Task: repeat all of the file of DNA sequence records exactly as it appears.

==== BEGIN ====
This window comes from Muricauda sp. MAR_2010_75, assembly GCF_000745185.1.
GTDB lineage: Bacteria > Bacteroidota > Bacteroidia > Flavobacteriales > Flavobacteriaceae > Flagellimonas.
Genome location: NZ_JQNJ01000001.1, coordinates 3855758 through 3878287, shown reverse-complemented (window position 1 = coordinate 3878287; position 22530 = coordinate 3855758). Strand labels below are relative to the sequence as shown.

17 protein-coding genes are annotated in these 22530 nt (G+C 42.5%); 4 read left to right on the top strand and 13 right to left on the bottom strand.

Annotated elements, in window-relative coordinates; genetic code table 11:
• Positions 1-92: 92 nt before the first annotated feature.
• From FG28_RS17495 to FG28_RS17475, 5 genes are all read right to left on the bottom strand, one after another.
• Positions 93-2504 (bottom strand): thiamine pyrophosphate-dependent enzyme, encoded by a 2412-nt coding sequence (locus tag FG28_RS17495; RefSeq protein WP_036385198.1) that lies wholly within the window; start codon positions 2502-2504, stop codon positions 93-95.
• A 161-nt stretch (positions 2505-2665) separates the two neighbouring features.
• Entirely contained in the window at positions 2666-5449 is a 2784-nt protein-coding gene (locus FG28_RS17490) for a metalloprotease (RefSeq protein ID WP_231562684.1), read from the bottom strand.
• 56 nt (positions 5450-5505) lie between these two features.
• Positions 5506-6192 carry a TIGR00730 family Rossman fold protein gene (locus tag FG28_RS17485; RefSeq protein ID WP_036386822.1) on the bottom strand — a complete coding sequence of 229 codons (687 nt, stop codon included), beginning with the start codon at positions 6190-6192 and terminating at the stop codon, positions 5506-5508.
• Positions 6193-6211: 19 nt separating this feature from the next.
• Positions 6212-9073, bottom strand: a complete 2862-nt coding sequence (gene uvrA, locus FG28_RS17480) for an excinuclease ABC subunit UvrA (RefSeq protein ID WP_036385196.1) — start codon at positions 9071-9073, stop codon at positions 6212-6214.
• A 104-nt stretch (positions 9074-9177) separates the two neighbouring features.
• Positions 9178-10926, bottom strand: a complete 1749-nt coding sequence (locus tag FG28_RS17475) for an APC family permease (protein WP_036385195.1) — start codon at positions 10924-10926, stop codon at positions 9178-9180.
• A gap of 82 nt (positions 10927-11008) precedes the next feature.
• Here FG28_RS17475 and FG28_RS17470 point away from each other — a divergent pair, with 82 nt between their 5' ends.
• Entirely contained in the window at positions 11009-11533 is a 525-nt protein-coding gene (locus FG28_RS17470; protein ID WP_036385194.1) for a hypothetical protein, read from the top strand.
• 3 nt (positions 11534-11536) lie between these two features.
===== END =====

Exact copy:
This window comes from Muricauda sp. MAR_2010_75, assembly GCF_000745185.1.
GTDB lineage: Bacteria > Bacteroidota > Bacteroidia > Flavobacteriales > Flavobacteriaceae > Flagellimonas.
Genome location: NZ_JQNJ01000001.1, coordinates 3855758 through 3878287, shown reverse-complemented (window position 1 = coordinate 3878287; position 22530 = coordinate 3855758). Strand labels below are relative to the sequence as shown.

17 protein-coding genes are annotated in these 22530 nt (G+C 42.5%); 4 read left to right on the top strand and 13 right to left on the bottom strand.

Annotated elements, in window-relative coordinates; genetic code table 11:
• Positions 1-92: 92 nt before the first annotated feature.
• From FG28_RS17495 to FG28_RS17475, 5 genes are all read right to left on the bottom strand, one after another.
• Positions 93-2504 (bottom strand): thiamine pyrophosphate-dependent enzyme, encoded by a 2412-nt coding sequence (locus tag FG28_RS17495; RefSeq protein WP_036385198.1) that lies wholly within the window; start codon positions 2502-2504, stop codon positions 93-95.
• A 161-nt stretch (positions 2505-2665) separates the two neighbouring features.
• Entirely contained in the window at positions 2666-5449 is a 2784-nt protein-coding gene (locus FG28_RS17490) for a metalloprotease (RefSeq protein ID WP_231562684.1), read from the bottom strand.
• 56 nt (positions 5450-5505) lie between these two features.
• Positions 5506-6192 carry a TIGR00730 family Rossman fold protein gene (locus tag FG28_RS17485; RefSeq protein ID WP_036386822.1) on the bottom strand — a complete coding sequence of 229 codons (687 nt, stop codon included), beginning with the start codon at positions 6190-6192 and terminating at the stop codon, positions 5506-5508.
• Positions 6193-6211: 19 nt separating this feature from the next.
• Positions 6212-9073, bottom strand: a complete 2862-nt coding sequence (gene uvrA, locus FG28_RS17480) for an excinuclease ABC subunit UvrA (RefSeq protein ID WP_036385196.1) — start codon at positions 9071-9073, stop codon at positions 6212-6214.
• A 104-nt stretch (positions 9074-9177) separates the two neighbouring features.
• Positions 9178-10926, bottom strand: a complete 1749-nt coding sequence (locus tag FG28_RS17475) for an APC family permease (protein WP_036385195.1) — start codon at positions 10924-10926, stop codon at positions 9178-9180.
• A gap of 82 nt (positions 10927-11008) precedes the next feature.
• Here FG28_RS17475 and FG28_RS17470 point away from each other — a divergent pair, with 82 nt between their 5' ends.
• Entirely contained in the window at positions 11009-11533 is a 525-nt protein-coding gene (locus FG28_RS17470; protein ID WP_036385194.1) for a hypothetical protein, read from the top strand.
• 3 nt (positions 11534-11536) lie between these two features.